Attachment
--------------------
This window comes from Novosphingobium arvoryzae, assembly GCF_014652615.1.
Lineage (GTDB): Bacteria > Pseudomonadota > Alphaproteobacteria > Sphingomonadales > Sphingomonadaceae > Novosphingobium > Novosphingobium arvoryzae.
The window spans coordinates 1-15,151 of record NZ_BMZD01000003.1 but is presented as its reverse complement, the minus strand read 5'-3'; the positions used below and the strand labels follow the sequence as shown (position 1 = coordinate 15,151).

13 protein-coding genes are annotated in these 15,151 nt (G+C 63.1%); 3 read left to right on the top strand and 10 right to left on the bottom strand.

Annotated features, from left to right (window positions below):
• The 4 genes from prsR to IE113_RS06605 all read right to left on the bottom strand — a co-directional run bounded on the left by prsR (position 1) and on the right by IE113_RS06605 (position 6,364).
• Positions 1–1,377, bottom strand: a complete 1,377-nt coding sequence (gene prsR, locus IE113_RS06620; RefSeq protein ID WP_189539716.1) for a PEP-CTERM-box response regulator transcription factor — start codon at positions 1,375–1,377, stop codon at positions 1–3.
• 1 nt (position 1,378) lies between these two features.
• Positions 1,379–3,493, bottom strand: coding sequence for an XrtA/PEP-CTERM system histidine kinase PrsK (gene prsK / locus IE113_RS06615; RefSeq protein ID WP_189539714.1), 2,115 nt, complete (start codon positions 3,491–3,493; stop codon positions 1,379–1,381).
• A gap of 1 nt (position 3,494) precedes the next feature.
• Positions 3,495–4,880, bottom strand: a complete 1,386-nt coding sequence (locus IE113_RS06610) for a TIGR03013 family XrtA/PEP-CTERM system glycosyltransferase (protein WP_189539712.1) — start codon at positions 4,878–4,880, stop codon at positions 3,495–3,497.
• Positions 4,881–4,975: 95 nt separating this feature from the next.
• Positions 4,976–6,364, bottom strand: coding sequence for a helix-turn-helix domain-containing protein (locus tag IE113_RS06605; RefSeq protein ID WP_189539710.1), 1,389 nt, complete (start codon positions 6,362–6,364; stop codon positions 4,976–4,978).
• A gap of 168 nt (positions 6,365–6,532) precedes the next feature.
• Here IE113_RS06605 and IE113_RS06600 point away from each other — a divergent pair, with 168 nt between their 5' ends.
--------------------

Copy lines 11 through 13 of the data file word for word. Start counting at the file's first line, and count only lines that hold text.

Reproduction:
• Positions 3,495–4,880, bottom strand: a complete 1,386-nt coding sequence (locus IE113_RS06610) for a TIGR03013 family XrtA/PEP-CTERM system glycosyltransferase (protein WP_189539712.1) — start codon at positions 4,878–4,880, stop codon at positions 3,495–3,497.
• Positions 4,881–4,975: 95 nt separating this feature from the next.
• Positions 4,976–6,364, bottom strand: coding sequence for a helix-turn-helix domain-containing protein (locus tag IE113_RS06605; RefSeq protein ID WP_189539710.1), 1,389 nt, complete (start codon positions 6,362–6,364; stop codon positions 4,976–4,978).